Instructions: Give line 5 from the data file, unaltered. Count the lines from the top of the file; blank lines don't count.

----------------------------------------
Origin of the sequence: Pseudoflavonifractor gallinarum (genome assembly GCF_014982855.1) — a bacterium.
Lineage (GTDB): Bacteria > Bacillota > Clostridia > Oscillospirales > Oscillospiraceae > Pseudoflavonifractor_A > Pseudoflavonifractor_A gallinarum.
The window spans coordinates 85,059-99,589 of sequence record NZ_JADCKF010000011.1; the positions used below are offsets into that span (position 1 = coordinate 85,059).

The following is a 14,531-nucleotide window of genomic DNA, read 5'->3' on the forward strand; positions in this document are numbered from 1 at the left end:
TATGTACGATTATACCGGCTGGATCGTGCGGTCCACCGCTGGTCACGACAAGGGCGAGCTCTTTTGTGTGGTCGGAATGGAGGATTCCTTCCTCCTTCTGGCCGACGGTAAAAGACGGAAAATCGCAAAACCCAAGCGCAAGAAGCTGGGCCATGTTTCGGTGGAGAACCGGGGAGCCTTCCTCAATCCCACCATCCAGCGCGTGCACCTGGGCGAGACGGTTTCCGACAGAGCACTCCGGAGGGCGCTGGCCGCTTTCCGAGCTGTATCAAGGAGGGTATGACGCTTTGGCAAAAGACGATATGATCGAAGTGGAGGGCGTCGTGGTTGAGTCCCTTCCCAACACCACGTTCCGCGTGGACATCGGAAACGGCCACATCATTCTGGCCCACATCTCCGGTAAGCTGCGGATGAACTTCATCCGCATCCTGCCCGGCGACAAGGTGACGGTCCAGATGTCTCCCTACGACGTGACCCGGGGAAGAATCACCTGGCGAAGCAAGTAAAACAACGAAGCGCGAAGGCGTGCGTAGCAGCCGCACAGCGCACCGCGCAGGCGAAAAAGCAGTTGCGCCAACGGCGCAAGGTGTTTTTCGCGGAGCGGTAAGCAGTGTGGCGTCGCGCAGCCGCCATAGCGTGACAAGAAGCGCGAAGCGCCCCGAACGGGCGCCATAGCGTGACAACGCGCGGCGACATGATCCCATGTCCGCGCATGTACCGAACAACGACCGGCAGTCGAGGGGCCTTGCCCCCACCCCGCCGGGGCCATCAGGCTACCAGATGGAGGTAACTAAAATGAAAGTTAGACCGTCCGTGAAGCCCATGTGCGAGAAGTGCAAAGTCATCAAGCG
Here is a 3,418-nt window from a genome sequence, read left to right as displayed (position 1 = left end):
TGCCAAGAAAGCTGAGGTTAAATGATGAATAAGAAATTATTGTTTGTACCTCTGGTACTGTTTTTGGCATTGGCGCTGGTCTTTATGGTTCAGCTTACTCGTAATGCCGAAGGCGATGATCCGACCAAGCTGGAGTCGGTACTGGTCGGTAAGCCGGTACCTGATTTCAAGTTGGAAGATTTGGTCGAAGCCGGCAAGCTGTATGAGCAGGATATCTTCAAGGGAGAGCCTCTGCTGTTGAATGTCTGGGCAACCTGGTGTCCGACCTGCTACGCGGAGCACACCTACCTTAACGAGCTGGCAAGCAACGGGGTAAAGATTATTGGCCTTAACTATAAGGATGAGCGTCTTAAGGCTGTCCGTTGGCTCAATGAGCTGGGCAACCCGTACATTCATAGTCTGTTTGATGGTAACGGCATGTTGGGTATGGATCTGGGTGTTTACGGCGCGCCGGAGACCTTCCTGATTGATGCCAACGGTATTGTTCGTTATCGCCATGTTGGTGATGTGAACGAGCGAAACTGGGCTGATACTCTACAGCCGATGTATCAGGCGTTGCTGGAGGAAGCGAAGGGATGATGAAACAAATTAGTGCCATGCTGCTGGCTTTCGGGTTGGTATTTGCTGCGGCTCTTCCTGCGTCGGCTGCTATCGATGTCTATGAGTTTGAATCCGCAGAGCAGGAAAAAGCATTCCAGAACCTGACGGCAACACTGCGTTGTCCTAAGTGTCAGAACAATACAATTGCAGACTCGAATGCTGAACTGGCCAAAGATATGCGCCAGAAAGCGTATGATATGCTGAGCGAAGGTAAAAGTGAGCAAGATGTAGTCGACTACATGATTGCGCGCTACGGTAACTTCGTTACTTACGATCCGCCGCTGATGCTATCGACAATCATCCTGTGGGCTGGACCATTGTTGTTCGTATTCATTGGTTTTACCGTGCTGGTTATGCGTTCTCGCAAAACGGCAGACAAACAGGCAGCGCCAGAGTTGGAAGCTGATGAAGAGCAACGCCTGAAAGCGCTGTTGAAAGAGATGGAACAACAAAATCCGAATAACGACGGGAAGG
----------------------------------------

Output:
TATGTACGATTATACCGGCTGGATCGTGCGGTCCACCGCTGGTCACGACAAGGGCGAGCTCTTTTGTGTGGTCGGAATGGAGGATTCCTTCCTCCTTCTGGCCGACGGTAAAAGACGGAAAATCGCAAAACCCAAGCGCAAGAAGCTGGGCCATGTTTCGGTGGAGAACCGGGGAGCCTTCCTCAATCCCACCATCCAGCGCGTGCACCTGGGCGAGACGGTTTCCGACAGAGCACTCCGGAGGGCGCTGGCCGCTTTCCGAGCTGTATCAAGGAGGGTATGACGCTTTGGCAAAAGACGATATGATCGAAGTGGAGGGCGTCGTGGTTGAGTCCCTTCCCAACACCACGTTCCGCGTGGACATCGGAAACGGCCACATCATTCTGGCCCACATCTCCGGTAAGCTGCGGATGAACTTCATCCGCATCCTGCCCGGCGACAAGGTGACGGTCCAGATGTCTCCCTACGACGTGACCCGGGGAAGAATCACCTGGCGAAGCAAGTAAAACAACGAAGCGCGAAGGCGTGCGTAGCAGCCGCACAGCGCACCGCGCAGGCGAAAAAGCAGTTGCGCCAACGGCGCAAGGTGTTTTTCGCGGAGCGGTAAGCAGTGTGGCGTCGCGCAGCCGCCATAGCGTGACAAGAAGCGCGAAGCGCCCCGAACGGGCGCCATAGCGTGACAACGCGCGGCGACATGATCCCATGTCCGCGCATGTACCGAACAACGACCGGCAGTCGAGGGGCCTTGCCCCCACCCCGCCGGGGCCATCAGGCTACCAGATGGAGGTAACTAAAATGAAAGTTAGACCGTCCGTGAAGCCCATGTGCGAGAAGTGCAAAGTCATCAAGCG